News: Article-Chisea, Parcells Speak The Truth

Discussion in 'News Zone' started by FanofBill, May 21, 2004.

  1. FanofBill

    FanofBill Member

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    Chiesa, Parcells speak the truth
    By Dick Harmon
    Deseret Morning News

    Utah Jazz assistant coachGordon Chiesa is a quote bucket.
    The other day I heard the informative basketball guru on 1280 AM mention the "culture of winning" that permeates successful franchises. The context in which he spoke was Tracy McGrady's free agency and the challenge that faces college underclassmen coming out early for professional sports.
    I love listening to the guy. He has that New Jersey "Sopranos" accent. He's Utah's Dave Feherty, the golf analyst for CBS who rolls out that Northern Ireland brogue.
    Chiesa mentioned Dallas Cowboys coach Bill Parcells and his approach at resurrecting America's team.
    Invoking Parcells these days is pretty popular. Parcells represents something and has become a buzzword of sorts. This opened the door for me to dig into my files for Parcells' work in the Harvard Business Review, December 2000, titled "The Tough Work of Turning Around a Team."
    This is an important sports document because it's Parcells' gospel of sorts. Apply it to any team you want. In fact, Harvard used it because it may apply to any business and about any profession.
    For instance, how does Jerry Sloan embody these principles? How about other coaches or leaders you know? Remarkably, with Sloan, The Sporting News' NBA coach of the year, the blueprint sticks.
    Here's the gist of Parcells' article: The coach says, "You have to be honest with people — brutally honest. You have to tell them the truth about their performance, you have to tell it to them face-to-face, and you have to tell it to them over and over again." If people don't want to listen, Parcells says, "they don't belong on the team."
    Yoda Parcells turned around three NFL teams: the Giants, Patriots and Jets. Some say he's about to do it in Dallas.
    With the Giants, after a three-win season in 1983, Parcells learned a lesson in taking charge. He had star players with big names and egos. He was tentative in dealing with them that losing year, and he thought he'd be fired. The next year, he decided he'd lead and players would follow. At training camp, he laid it on the line.
    "I told everyone that losing would no longer be tolerated. Players who were contributing to the team's weak performance would be given a chance to change, and if they didn't change, they'd be gone."
    Parcells found that frank, one-on-one conversations with everyone in the organization were key.
    Parcells says it's all too easy to come into an organization that's been struggling and make blanket judgments about everybody — to think everybody's failing. "But that's a mistake," he says. "There can be many hidden strengths on a team, just as there can be many hidden weaknesses.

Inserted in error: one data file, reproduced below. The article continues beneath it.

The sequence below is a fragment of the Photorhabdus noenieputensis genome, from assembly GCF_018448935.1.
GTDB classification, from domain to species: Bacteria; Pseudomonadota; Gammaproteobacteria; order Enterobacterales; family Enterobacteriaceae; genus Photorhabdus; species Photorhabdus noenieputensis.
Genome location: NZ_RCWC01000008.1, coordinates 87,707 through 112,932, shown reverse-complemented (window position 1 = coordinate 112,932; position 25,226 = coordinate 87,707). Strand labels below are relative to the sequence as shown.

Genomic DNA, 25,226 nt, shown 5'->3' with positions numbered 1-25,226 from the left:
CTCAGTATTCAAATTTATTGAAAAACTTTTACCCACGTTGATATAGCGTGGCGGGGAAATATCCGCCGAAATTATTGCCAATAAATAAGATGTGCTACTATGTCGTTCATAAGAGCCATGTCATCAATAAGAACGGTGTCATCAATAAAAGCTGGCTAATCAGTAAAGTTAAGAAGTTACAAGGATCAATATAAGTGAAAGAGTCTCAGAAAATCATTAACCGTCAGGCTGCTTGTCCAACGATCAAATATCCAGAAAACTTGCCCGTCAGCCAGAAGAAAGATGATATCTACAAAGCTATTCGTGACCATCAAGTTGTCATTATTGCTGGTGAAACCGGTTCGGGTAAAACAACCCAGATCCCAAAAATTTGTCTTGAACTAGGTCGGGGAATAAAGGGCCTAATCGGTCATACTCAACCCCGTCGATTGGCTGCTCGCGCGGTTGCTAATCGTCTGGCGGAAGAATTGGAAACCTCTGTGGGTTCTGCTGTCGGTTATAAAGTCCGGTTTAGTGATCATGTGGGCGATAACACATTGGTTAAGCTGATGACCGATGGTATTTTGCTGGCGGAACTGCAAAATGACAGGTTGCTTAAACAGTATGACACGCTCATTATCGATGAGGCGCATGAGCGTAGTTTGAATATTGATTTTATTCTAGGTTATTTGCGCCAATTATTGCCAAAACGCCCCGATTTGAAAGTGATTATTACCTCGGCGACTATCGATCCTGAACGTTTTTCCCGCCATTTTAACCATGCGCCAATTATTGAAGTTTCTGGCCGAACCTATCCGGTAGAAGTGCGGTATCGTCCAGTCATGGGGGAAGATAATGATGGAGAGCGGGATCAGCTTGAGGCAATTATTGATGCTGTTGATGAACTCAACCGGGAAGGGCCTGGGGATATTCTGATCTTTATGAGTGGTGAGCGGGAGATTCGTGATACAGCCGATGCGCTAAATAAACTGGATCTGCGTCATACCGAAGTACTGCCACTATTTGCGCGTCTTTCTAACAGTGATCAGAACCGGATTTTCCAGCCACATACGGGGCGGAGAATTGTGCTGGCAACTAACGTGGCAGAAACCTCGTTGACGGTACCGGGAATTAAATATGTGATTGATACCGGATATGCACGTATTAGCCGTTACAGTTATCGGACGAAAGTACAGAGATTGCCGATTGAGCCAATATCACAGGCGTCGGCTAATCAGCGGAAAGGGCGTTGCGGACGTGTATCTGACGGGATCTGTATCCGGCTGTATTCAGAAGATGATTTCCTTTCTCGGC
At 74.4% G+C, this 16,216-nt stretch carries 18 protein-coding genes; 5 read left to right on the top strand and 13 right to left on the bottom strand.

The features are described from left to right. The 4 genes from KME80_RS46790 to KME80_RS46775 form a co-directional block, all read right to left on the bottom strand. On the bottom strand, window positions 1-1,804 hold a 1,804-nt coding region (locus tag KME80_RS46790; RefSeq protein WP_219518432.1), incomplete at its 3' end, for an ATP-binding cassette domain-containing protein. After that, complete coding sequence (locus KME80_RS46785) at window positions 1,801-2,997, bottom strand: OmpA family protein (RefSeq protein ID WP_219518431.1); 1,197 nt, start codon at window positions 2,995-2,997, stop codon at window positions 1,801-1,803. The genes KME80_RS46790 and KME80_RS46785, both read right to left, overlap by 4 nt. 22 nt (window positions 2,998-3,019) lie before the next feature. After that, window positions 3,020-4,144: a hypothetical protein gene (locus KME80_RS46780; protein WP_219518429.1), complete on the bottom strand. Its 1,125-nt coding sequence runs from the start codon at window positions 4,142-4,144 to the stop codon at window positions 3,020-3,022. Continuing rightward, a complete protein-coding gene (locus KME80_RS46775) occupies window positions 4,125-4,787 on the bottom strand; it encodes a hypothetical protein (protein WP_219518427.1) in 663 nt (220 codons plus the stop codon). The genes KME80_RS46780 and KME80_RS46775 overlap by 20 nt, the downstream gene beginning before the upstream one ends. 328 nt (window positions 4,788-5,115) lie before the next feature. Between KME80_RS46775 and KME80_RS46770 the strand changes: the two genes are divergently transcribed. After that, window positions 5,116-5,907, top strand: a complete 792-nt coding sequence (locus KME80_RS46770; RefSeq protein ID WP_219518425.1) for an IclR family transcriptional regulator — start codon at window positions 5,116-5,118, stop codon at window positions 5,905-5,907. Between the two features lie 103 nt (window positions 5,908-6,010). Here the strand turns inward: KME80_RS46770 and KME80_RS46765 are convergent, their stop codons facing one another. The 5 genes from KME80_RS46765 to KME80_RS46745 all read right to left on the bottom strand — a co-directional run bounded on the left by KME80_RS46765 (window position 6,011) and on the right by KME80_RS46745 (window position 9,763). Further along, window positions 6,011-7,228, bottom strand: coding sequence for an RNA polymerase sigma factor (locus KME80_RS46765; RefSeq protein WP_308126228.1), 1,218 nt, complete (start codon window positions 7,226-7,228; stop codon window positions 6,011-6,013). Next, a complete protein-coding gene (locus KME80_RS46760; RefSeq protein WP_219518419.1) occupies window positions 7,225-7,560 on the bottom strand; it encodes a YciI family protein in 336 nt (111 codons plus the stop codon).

"The only way you can bring them to the surface is by watching and talking to each team member. You'll quickly see who's a contributor and who's an obstacle. And, for the good of the team, you'll want to move swiftly to get the obstacles out of the way. The hard fact is, some people will never change.
    Here's Parcells' list to success:
    Rule No. 1: Make it clear from Day 1 that you're in charge. Don't wait to earn your leadership; impose it.
    Rule No. 2: Confrontation is healthy. It doesn't mean putting people down, it means getting things straight and getting a strong positive reaction from a strong positive message.
    Rule No. 3: Set small goals and hit them. "In training camp, we don't focus on the ultimate goal of getting to the Super Bowl," Parcells says.
    "We establish a clear set of goals that are within immediate reach: We're going to be a smart team; we're going to be a well-conditioned team; we're going to be a team that plays hard; we're going to be a team that has pride; we're going to be a team that wants to win collectively, and we're going to be a team that doesn't criticize one another."
    Parcells cultivates winners. He sees losers who don't sign on with the program as a cancer that must be removed — no matter the name, personality or salary. It just makes sense.
    There, that's an extended look into a Chiesa quote.
    Love the accent. The message he referred to rings true.,1249,595064419,00.html
  2. LeonDixson

    LeonDixson Illegitimi non carborundum

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    Nice post. Thanks.
  3. Shuttemdown41

    Shuttemdown41 Member

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    Ditto. I've really got to look at picking up some of the Tuna's books when I have some spare time. This franchise is back in good hands and man that's good to know! :D
  4. NorthDalal

    NorthDalal Member

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    A. There's alot of Jimmy Genius in Parcell's approach.

    B. Compare and contrast the preformance and attitudes of: Emmit Smith(2002 version), Larry Allen, Derek Ross with Parcell's team mindset goals.

    ..........what a shame Michael Irvin wasn't around for Parcell's.
  5. tyke1doe

    tyke1doe Well-Known Member

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    That's why Terrell Owens would never have come to the Cowboys.

    Read carefully, all you guys who want Dallas to sign every talented malcontent who might be cut or on the trading block, thinking Parcells can whip him into shape.

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